24:24 They are both another one and bought another boat. They're out there and they're trying to make a seaworthy vessel that they've got a movie nerve work on a movie now and so forth, but

24:40 Have I said I would so love to just go out and

24:45 Travel on his boat for a little while. Maybe that will be a while because you have a child now, too.

24:54 Teach me how to swim at the bus and then go out on a little bit. Keep talking. That's interesting cuz I might be okay, but

25:15 How did it work Penny? How did how did you let your son do this? And and go ahead like are you worried about your mom wearing about you when you're out there? It's always going to worry. I've had some Adventures of my own when I was about that age. We went through.

25:37 I think the most important part of this by the time he reaches 18. We went through. He's my oldest of two children kohei, and and so I experienced all the parenting things with him first and

25:58 Of course, he stretching his wings. I have to learn how to let him him fly to so we a couple of years before that. We went through a difficult time. He took off one week and I didn't know where he was and I had to deal with that and he actually his father is Japanese and living in Japan and the and I actually called up this is his dad and said help and so he decided to he said sure and he said send kohei to Japan So Co he went to Japan for his junior year of high school and then came back for his last year of high school.

26:39 And during that. Of time go ahead and I had a lot of talks. We probably had more talks on the telephone from Japan to the US then we had the whole summer before that and the one of the things that I had to reach.

26:54 In my understanding as a parent is kohei is now an adult and making his own decisions and some of those decisions might be so difficult that they could lead to his death and I had to actually consider that although you can imagine how difficult that is for a mother to think that about her own children, but once I could think that and say, okay I pass the responsibility for his well-being from what I did for him as he was growing up to him and now he's responsible for his well-being and then I could let go I could I could say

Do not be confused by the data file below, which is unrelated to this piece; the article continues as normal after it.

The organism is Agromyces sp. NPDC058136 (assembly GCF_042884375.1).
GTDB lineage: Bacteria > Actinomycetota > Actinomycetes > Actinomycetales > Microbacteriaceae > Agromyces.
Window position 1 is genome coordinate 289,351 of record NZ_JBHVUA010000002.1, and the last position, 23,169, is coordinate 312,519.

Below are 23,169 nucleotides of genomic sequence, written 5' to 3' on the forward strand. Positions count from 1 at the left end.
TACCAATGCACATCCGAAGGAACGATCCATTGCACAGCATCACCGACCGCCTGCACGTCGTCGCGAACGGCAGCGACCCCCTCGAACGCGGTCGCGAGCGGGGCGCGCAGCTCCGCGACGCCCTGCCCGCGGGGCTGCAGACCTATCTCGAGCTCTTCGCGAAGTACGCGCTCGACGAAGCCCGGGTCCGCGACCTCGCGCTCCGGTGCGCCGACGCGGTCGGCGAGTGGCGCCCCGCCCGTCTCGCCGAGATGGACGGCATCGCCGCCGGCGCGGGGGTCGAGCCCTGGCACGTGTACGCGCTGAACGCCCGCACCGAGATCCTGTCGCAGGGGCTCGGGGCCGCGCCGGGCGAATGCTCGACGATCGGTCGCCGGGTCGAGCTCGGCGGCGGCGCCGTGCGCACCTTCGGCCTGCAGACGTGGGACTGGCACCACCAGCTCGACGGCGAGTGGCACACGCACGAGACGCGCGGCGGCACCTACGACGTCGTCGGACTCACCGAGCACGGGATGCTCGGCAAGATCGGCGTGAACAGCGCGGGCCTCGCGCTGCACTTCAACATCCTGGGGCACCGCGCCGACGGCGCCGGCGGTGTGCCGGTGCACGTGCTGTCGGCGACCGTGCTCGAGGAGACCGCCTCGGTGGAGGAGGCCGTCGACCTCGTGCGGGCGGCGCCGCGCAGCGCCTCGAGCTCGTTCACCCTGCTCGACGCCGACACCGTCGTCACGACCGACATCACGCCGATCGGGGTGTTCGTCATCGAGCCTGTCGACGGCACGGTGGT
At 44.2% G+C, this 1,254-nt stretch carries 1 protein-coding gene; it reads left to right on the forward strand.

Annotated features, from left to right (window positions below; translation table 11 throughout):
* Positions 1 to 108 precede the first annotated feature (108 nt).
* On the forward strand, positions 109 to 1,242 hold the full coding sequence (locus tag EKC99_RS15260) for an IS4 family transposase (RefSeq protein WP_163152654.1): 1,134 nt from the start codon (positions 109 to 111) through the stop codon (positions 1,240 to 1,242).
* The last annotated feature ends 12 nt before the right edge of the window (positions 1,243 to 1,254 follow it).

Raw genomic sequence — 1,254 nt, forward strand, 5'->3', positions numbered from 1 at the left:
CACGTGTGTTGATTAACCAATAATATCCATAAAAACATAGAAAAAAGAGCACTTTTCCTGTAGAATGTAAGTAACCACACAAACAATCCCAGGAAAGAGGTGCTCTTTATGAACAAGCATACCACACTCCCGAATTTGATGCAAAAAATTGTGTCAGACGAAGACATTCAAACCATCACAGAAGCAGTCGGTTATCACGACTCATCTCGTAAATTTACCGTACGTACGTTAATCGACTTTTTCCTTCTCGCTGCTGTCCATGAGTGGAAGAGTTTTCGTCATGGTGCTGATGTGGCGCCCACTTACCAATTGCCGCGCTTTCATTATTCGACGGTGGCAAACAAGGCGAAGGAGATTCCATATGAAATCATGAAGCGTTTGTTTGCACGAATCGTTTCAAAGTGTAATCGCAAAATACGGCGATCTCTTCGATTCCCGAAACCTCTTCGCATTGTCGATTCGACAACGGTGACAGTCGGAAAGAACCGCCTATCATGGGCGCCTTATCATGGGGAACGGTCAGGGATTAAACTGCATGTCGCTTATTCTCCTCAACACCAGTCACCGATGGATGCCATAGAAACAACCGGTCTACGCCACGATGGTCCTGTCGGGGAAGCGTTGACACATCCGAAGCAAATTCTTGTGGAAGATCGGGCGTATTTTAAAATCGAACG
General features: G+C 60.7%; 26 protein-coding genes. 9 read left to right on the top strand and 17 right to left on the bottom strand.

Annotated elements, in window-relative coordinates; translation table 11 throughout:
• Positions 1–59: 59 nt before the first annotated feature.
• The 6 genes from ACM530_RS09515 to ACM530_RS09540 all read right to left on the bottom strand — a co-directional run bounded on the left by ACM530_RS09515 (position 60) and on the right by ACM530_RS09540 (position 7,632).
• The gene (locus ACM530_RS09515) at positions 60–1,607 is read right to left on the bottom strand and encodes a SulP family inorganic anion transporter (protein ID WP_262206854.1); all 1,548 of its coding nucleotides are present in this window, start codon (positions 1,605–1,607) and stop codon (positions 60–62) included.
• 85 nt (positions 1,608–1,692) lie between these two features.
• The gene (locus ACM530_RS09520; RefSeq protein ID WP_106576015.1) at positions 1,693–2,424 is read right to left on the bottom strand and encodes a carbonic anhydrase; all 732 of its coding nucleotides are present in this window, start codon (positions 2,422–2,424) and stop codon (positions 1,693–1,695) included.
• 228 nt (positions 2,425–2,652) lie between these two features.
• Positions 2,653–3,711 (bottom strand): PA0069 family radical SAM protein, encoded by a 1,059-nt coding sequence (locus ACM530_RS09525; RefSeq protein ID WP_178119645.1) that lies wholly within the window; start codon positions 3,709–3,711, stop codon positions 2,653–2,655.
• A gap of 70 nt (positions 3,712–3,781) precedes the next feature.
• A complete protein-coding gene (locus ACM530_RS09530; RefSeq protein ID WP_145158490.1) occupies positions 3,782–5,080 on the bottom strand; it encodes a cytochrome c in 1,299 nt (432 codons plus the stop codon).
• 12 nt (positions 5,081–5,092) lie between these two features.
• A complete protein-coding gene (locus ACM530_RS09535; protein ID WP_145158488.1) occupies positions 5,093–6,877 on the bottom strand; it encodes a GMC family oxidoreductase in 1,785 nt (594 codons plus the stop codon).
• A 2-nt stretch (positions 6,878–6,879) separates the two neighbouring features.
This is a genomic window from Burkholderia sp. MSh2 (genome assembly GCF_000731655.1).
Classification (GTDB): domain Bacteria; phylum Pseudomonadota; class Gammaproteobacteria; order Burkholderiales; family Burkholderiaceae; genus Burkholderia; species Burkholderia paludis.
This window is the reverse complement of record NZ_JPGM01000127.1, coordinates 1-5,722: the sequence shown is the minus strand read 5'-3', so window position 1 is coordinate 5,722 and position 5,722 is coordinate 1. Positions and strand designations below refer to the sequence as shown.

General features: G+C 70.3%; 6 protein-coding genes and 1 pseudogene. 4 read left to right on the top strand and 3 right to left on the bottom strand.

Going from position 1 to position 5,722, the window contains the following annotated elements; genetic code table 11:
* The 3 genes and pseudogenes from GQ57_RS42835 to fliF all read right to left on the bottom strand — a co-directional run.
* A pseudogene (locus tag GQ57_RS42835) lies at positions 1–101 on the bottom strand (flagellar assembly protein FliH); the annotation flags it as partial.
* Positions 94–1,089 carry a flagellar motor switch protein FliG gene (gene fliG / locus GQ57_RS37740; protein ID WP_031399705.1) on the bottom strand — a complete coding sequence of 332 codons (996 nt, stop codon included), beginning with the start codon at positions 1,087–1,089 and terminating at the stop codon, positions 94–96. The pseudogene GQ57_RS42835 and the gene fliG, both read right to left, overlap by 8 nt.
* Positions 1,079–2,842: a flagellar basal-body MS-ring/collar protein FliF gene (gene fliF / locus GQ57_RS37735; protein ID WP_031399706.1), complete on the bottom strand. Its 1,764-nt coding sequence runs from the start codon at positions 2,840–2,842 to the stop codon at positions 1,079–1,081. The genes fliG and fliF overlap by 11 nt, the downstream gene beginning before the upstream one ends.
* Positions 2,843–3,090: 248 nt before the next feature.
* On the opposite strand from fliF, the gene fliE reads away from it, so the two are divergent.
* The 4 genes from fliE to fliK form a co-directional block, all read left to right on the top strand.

27:39 You know, he'll be okay.

27:42 And there was one other thing that happened when he was not even one year old. Well, yeah when he was about one-year-old he had been walking since he was seven months. So he's physically extremely or you are I suppose I should say you are extremely physically Adept and you were climbing a wall once when you were a year old a little bit older than that and you got up the wall with slanted so it went higher and higher away from the ground. Is it got as it got higher and you climbed up to the point that was a little bit too far for you to drop to jump down and then you turned around and you went back a foot or two to the just exact place that I would feel comfortable. I would feel it was safe for you to come down but I didn't tell you that was the place you decided that was the place and then you jump down and you knew that it was too high.

28:42 Stupid printer up and I felt so from when I was when you were one year old I felt he really knows his physical body. He really knows how to take care of himself. And so I had to recall that when you were 15 or 16 or 17 in order to say, you know how to take care of yourself and so in answer the question, how did I let him go it was a struggle and but you know, he he reassured me in some ways.

29:16 Shall we continue with different questions?